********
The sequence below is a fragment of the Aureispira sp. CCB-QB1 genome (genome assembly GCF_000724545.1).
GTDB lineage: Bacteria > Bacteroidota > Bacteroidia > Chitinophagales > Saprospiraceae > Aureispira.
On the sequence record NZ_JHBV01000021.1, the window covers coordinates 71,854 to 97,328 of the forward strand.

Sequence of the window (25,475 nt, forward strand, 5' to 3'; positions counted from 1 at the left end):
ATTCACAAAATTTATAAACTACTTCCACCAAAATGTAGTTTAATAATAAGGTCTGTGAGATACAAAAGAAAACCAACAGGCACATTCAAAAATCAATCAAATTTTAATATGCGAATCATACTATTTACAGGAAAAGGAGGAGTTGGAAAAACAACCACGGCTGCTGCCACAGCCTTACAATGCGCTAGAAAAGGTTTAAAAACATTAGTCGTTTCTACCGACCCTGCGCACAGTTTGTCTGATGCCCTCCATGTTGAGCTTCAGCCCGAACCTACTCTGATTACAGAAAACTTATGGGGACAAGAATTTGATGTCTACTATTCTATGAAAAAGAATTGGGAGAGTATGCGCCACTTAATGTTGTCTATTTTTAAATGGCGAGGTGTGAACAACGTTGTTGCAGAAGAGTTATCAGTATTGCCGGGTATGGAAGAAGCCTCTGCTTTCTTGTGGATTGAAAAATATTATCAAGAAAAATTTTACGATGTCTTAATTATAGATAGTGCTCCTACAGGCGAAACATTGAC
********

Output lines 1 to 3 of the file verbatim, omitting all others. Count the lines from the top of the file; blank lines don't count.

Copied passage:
The sequence below is a fragment of the Aureispira sp. CCB-QB1 genome (genome assembly GCF_000724545.1).
GTDB lineage: Bacteria > Bacteroidota > Bacteroidia > Chitinophagales > Saprospiraceae > Aureispira.
On the sequence record NZ_JHBV01000021.1, the window covers coordinates 71,854 to 97,328 of the forward strand.